The CISO has always been responsible for developing and executing an organisation’s information security program and cybersecurity policy. This includes overseeing procedures that prevent internal and external threats. Is the board still convinced of the CISO’s importance within the C-Suite?
In this roundtable debate, the speakers discuss the role of the CISO and the balance of power between the CISO and the board.
With Juliette Foster moderating, the speakers of this roundtable include:
- Mark Guntrip, Sr Director, Cybersecurity Strategy, Menlo Security
- Ronald Martey, CISO, GCB Bank PLC
- Krishnamurthy Rajesh, Director – Information Technology (Global), GreyOrange
- Adnan Ahmed, Head of ICT and CISO, Ornua Co-operative Limited
Functions, cybersecurity policy and the board
Moderator Juliette Foster started the debate by asking the speakers about the relationship between the security function and the board. “Do you think it has done enough to convince the board of its continued importance and therefore funding?”, she said.
Security is in a much better place than before according to Menlo Security’s Sr Director of Cybersecurity Strategy, Mark Guntrip. In his current role, Mark oversees the organisation’s cybersecurity policy and operations. He described how the technical and business side of things started to merge together at one point. “As they talk to each other the board actually starts to understand what security does and the security function starts to understand what the board is looking for”, he stated.
In response to Juliette’s remark that the security function is now more integrated with the C-Suite, Ronald Martey, CISO at GCB Bank, agreed. He started off by stating: “We’re in a good place now”. Ronald believes that the security function is receiving more support from the board as the regulations put in place are “improving the maturity of the organisations”.
Cybersecurity policy and responsibility
The policies and regulations imposed by the board are considered more of an enabler for the business nowadays. This is what Krishnamurthy Rajesh, Director of Information Technology at GreyOrange, believes. “One thing protecting us from disaster is regulations”, he said. While cybersecurity has been seen as an individual responsibility, Krishnamurthy believes everyone needs to come together in a collaborative way. He is under the impression that this will increase productivity and ensure a better future for the business.
The idea that security is everyone’s responsibility, not just the CISO’s, is one that Adnan also entertains. Head of ICT and CISO at Ornua, Adnan Ahmed, spoke about a series of security breaches in Ireland. “Last year we had a big breach with the health services authority”, he said. This in turn opened up the conversation of sharing responsibility.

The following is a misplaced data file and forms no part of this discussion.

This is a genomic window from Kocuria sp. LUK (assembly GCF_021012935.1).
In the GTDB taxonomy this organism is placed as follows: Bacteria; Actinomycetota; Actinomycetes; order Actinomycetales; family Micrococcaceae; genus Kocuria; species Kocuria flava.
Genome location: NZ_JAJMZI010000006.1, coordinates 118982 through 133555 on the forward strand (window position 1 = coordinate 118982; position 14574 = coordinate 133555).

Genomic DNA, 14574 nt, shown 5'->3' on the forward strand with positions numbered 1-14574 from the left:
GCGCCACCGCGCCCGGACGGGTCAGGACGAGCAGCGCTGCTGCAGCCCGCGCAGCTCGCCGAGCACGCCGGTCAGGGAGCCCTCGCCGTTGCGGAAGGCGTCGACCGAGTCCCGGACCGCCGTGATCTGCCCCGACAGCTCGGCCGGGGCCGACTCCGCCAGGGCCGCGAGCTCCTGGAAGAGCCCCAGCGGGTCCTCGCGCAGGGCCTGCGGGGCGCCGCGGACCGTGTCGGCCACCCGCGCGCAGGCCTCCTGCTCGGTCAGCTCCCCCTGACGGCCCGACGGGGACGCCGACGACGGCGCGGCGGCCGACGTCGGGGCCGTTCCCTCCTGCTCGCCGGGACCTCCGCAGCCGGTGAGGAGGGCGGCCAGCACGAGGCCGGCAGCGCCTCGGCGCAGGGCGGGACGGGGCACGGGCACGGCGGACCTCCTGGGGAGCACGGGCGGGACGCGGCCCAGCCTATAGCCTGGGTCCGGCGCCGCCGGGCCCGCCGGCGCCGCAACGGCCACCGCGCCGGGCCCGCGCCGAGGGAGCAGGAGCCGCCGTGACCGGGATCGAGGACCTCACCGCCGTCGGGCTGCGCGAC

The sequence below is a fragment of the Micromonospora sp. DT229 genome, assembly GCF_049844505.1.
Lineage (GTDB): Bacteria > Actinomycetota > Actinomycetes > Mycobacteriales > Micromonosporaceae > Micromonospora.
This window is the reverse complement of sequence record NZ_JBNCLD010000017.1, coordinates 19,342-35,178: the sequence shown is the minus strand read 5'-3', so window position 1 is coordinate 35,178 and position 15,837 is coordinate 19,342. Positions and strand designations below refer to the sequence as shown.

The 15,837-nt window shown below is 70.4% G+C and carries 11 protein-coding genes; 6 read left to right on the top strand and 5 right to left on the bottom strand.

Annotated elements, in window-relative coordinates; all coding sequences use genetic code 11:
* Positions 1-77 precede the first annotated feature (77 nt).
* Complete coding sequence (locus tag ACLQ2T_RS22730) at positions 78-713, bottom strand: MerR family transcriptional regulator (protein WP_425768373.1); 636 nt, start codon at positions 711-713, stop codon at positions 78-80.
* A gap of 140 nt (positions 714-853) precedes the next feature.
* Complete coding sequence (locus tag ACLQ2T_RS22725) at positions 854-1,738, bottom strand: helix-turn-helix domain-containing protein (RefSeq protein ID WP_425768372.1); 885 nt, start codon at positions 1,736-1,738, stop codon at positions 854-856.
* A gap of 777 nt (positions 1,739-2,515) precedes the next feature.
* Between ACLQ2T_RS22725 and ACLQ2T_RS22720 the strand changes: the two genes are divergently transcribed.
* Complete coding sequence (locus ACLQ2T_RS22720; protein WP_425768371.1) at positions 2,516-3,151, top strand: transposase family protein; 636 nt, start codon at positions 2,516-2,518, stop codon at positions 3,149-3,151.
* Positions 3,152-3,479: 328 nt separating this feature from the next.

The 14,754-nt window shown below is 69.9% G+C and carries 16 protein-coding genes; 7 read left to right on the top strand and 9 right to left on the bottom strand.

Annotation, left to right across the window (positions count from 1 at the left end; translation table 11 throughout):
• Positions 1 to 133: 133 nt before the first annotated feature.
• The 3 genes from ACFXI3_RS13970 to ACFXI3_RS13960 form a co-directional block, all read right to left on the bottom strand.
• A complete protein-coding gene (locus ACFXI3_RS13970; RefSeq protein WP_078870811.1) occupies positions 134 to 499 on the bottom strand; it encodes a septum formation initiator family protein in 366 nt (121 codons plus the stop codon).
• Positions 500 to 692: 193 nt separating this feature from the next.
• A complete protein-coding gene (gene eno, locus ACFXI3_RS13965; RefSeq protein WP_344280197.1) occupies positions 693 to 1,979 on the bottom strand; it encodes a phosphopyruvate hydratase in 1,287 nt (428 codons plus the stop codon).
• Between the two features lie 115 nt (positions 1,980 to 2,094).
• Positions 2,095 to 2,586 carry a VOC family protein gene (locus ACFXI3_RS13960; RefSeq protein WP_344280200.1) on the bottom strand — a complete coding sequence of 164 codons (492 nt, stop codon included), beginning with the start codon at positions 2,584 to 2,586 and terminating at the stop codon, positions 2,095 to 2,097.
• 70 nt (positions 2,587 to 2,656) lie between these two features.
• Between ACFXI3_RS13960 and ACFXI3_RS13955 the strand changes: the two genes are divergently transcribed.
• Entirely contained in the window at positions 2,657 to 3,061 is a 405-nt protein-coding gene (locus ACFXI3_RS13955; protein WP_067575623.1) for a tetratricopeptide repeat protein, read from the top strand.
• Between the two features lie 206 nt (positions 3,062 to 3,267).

Asking the board for money
Juliette picked up on a point Adnan made about the board taking interest in security and the CISO’s role. “Is it easier to get money at this stage because they want you to do more – you’re not having to fight”, she asked.
“It’s really the first time that security has stayed close to the top of the priority list”, said Mark. Despite this, he explained that CISOs still have to justify the cost and how they will utilise it. “If you show your worth [and] prove your worth then you’ll get the investments”, he said. Mark later added that if a CISO is unable to prove their worth, that leads to a more “difficult” conversation.
On a different note, Krishnamurthy believes the quantification of risk has become “very easy”. He added that before, IT used to be an isolated entity; but things have now changed. “Now, cybersecurity is not a technology, it is a mindset”, he said.
Who has the power?
Adnan believes that CISOs and CIOs have the power when it comes to the board. Juliette asked the speakers whether they think the real power lies with the C-Suite or CISOs, because they understand the infrastructure. Supporting his answer, Adnan told those on the roundtable that the board expects CISOs to come up with their own strategy and a step by step guide on how they are implementing it. “They gave you the money, now it’s up to us as CISOs to deliver on our promises”.
On the other hand, Ronald and Mark had slightly different answers, using words like “partnership” and “teamwork” in their reasoning. “You have to show the results and they have to be results that everybody understands”, said Mark. He argued that showing them the results would be quicker, easier and more agile. Krishnamurthy stated that CISOs shouldn’t be showing these results. “There is no such thing as showing the results – they should speak for itself”, he said.
This roundtable was recorded at The Studio and made in partnership with Menlo Security. To find out more about The Studio, click here.